Resume the instance using virsh:
Managing floating IP addresses between instances
In an elastic cloud environment using the
Public_AGILE network, each instance has a publicly accessible IPv4 & IPv6 address. It does not support the concept of OpenStack floating IP addresses that can easily be attached, removed, and transferred between instances. However, there is a workaround using neutron ports which contain the IPv4 & IPv6 address.
Create a port that can be reused
Create a port on the
If you know the fully qualified domain name (FQDN) that will be assigned to the IP address, assign the port with the same name:
Use the port when creating an instance:
Verify the instance has the correct IP address:
Check the port connection using the netcat utility:
Detach a port from an instance
Find the port corresponding to the instance. For example:
Run the openstack port set command to remove the port from the instance:
Delete the instance and create a new instance using the
Retrieve an IP address when an instance is deleted before detaching a port
The following procedure is a possible workaround to retrieve an IP address when an instance has been deleted with the port still attached:
Launch several neutron ports:
Check the ports for the lost IP address and update the name:
Delete the ports that are not needed:
If you still cannot find the lost IP address, repeat these steps again.
If the affected instances also had attached volumes, first generate a list of instance and volume UUIDs:
You should see a result similar to the following:
Next, manually detach and reattach the volumes, where X is the proper mount point:
Be sure that the instance has successfully booted and is at a login screen before doing the above.
Total Compute Node Failure
Compute nodes can fail the same way a cloud controller can fail. A motherboard failure or some other type of hardware failure can cause an entire compute node to go offline. When this happens, all instances running on that compute node will not be available. Just like with a cloud controller failure, if your infrastructure monitoring does not detect a failed compute node, your users will notify you because of their lost instances.
If a compute node fails and won’t be fixed for a few hours (or at all), you can relaunch all instances that are hosted on the failed node if you use shared storage for
To do this, generate a list of instance UUIDs that are hosted on the failed node by running the following query on the nova database:
Next, update the nova database to indicate that all instances that used to be hosted on c01.example.com are now hosted on c02.example.com:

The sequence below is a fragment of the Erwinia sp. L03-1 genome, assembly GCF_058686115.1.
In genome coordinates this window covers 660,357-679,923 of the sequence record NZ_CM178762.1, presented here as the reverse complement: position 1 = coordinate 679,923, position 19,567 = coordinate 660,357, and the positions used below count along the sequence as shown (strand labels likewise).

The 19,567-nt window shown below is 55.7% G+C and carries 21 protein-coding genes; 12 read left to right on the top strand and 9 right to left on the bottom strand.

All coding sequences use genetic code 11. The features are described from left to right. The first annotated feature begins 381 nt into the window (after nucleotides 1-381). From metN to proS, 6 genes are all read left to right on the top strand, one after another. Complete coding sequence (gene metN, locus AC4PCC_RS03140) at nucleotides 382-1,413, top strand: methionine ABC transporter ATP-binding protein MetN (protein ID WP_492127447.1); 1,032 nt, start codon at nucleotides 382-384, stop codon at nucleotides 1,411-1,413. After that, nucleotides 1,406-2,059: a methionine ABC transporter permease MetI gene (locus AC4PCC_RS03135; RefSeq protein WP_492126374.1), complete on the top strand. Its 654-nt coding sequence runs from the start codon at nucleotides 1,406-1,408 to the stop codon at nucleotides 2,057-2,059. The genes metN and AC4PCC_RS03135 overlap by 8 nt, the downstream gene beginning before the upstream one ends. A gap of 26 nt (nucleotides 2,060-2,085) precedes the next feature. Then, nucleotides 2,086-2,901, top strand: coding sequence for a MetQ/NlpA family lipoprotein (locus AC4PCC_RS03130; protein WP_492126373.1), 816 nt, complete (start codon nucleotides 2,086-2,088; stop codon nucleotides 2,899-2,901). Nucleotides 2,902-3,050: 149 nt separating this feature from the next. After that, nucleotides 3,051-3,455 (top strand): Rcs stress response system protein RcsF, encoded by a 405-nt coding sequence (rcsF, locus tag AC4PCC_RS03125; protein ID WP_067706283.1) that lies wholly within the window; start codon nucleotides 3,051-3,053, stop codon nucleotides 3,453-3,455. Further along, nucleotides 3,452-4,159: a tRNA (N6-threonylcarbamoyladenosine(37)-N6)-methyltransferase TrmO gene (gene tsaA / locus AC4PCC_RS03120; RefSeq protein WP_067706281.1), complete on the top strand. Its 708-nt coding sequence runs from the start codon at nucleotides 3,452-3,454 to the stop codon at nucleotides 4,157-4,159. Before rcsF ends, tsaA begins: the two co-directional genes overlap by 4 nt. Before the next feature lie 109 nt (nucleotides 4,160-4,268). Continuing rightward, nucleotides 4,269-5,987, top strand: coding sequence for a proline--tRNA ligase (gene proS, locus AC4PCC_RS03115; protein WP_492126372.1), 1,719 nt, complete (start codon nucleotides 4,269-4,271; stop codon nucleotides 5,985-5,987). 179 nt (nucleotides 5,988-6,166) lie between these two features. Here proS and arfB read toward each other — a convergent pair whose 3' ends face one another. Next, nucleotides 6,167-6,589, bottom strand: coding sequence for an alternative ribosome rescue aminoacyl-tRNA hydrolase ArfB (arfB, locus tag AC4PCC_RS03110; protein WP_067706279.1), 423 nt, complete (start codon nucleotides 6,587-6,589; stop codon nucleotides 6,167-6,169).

If you’re using the Networking service ML2 plug-in, update the Networking service database to indicate that all ports that used to be hosted on c01.example.com are now hosted on c02.example.com:
After that, use the openstack command to reboot all instances that were on c01.example.com while regenerating their XML files at the same time:
Finally, reattach volumes using the same method described in the section Volumes.
It’s worth mentioning this directory in the context of failed compute nodes. This directory contains the libvirt KVM file-based disk images for the instances that are hosted on that compute node. If you are not running your cloud in a shared storage environment, this directory is unique across all compute nodes.
/var/lib/nova/instances contains two types of directories.
The first is the
_base directory. This contains all the cached base images from glance for each unique image that has been launched on that compute node. Files ending in
_20 (or a different number) are the ephemeral base images.
The other directories are titled
instance-xxxxxxxx. These directories correspond to instances running on that compute node. The files inside are related to one of the files in the
_base directory. They’re essentially differential-based files containing only the changes made from the original
All files and directories in
/var/lib/nova/instances are uniquely named. The files in _base are uniquely titled for the glance image that they are based on, and the directory names
instance-xxxxxxxx are uniquely titled for that particular instance. For example, if you copy all data from
/var/lib/nova/instances on one compute node to another, you do not overwrite any files or cause any damage to images that have the same unique name, because they are essentially the same file.
Although this method is not documented or supported, you can use it when your compute node is permanently offline but you have instances locally stored on it.